Project Based Learning: 5 Tips for Getting Started

Getting started with project-based learning may feel intimidating at first. It is important for students and teachers to start small and focus more on the process rather than the products. Here are 5 tips for getting started with PBL.


For many educators, the practice of project-based learning (PBL) is new. Many educators have long thought that PBL was focused on the project. However, attention should be focused as much on the process as the content-related products.

Beginning PBL in a school, small steps should be encouraged for both teachers and students. Often, the misconception is that teachers and students can “jump in” and have a deep, meaningful experience. Students need to learn and practice the process as much as the teachers.


Here are five ideas to help you get started with PBL:

1. Choose One Product

Having students complete multiple products provides the opportunity to give students multiple opportunities to demonstrate understanding. It also allows for creativity and the ability to practice real-world applications. With that said, in the beginning, it may be best to start by assigning all students one product and preferably the same product. This will allow the teacher to practice PBL strategies in a much more controlled classroom environment. It will allow the student to focus on one product and start to develop the skills necessary for authentic learning and the process of product development.


2. Frequently Review Rubric

Students need to become accustomed to using the rubric to guide their work. They will need to understand what matters and how the traits within the rubric can help guide their work. Taking the time to review the rubric with the students is important, as is frequently reminding students of the rubric and its purpose to guide their work. Many teachers also like to share anchor products of what potential products may look like. This can be valuable but remember to share the scored rubric and explain how the scores were determined.


3. Provide Structured Inquiry

This process may be new for the teachers and it is probably new for the students. In the beginning, it will be valuable to provide students with a structured process to follow. Over time this process can become more inquiry-based and less structured. We must remember that we need to learn how to do things before we can be expected to do them without direction. Often, a checklist can be provided for the student so as they work through the process they can see what has been completed and what is next. This also helps the teacher follow the work and formatively assess students and student groups. Often, this checklist is accompanied by a student or group journal to keep all the work in one place.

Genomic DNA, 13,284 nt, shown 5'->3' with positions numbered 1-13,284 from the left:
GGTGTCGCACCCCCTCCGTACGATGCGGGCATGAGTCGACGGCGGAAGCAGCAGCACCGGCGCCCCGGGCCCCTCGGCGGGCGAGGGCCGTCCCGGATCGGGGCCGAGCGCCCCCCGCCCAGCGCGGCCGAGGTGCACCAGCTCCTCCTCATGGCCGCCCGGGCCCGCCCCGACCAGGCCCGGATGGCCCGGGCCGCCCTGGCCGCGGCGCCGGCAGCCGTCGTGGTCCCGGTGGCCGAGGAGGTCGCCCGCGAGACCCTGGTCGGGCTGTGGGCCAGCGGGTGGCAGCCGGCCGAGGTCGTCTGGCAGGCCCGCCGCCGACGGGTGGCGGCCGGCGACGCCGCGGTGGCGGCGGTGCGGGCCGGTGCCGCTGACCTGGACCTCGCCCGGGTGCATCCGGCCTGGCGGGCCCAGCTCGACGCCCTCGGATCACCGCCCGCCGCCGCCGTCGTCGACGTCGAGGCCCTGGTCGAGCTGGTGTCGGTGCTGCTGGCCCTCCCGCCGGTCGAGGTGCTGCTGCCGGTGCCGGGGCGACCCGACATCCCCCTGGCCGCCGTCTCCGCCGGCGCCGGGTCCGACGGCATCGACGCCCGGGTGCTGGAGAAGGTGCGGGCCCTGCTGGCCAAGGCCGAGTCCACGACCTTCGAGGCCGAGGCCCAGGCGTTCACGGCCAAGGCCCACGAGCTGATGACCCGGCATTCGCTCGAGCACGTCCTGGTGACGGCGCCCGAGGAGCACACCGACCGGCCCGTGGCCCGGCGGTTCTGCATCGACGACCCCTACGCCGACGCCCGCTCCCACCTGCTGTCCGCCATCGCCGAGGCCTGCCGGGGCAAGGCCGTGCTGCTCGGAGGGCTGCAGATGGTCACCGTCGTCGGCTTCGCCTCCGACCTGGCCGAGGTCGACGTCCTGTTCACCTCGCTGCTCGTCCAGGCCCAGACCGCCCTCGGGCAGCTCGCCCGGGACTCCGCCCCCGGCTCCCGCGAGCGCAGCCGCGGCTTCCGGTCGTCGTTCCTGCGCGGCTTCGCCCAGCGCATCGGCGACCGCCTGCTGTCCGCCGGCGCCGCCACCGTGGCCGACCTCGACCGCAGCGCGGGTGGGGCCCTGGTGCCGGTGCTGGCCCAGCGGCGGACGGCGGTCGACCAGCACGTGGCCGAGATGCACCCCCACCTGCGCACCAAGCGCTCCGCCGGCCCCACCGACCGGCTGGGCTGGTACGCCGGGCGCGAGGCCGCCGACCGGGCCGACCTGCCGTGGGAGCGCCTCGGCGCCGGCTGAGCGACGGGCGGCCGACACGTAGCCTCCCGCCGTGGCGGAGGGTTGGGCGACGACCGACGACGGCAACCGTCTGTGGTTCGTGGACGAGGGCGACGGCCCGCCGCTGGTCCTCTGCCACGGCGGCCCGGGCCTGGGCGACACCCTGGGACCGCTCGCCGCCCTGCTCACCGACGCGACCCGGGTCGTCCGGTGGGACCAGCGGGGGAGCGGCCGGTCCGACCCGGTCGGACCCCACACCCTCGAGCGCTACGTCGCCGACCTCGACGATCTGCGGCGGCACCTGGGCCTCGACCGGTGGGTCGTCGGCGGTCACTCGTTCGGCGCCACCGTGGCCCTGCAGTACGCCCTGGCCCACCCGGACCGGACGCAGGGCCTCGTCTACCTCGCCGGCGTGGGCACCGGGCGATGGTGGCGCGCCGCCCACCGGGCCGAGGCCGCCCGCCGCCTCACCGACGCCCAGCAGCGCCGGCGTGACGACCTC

4. Provide Research Resources

Research is a critical part of the real world and is an important part of authentic, project-based learning. Teaching students the research process is important for every school system. Depending on your role and your purpose it may be easier in the beginning to provide students with the research resources they may need. These may be in the form of online multimedia or articles, library-related resources, or from online platforms such as Defined Learning. Students can focus their research on the context of the scenario, as well as why the audience cares and what they need to know. Often, teachers will identify and provide 2-4 research resources based on the student's age and ability.


5. Reflection

Reflection is a powerful tool to encourage learning and a growth mindset. Students need to learn how to reflect and understand the value of the reflection on the finished product(s). Within PBL many opportunities exist for self-reflection, peer reflection, and teacher reflection. In the beginning, it is good practice to ask students questions about their work and their process as an individual and as part of a group. This should happen periodically through the PBL process. Encouraging peer feedback in a positive way during the process and as part of a product presentation is powerful. In the beginning, the teacher will need to model positive reflection and peer conversation. As students learn how to do this they can begin to grow and support each other in meaningful ways. It is important that they do not see comments as punitive in any way. Using the rubric can also provide the ability for teachers to reflect on the presented product and encourage refinement based on all the reflective comments provided.


Starting small can lead to big wins over time. PBL is a very engaging practice but much of the process needs to be learned by both the teachers and the students.


Subscribe to the #1 PBL Blog!

Receive new articles in the world of Project Based Learning, STEM/STEAM, and College & Career Readiness. 

Subscribe to our blog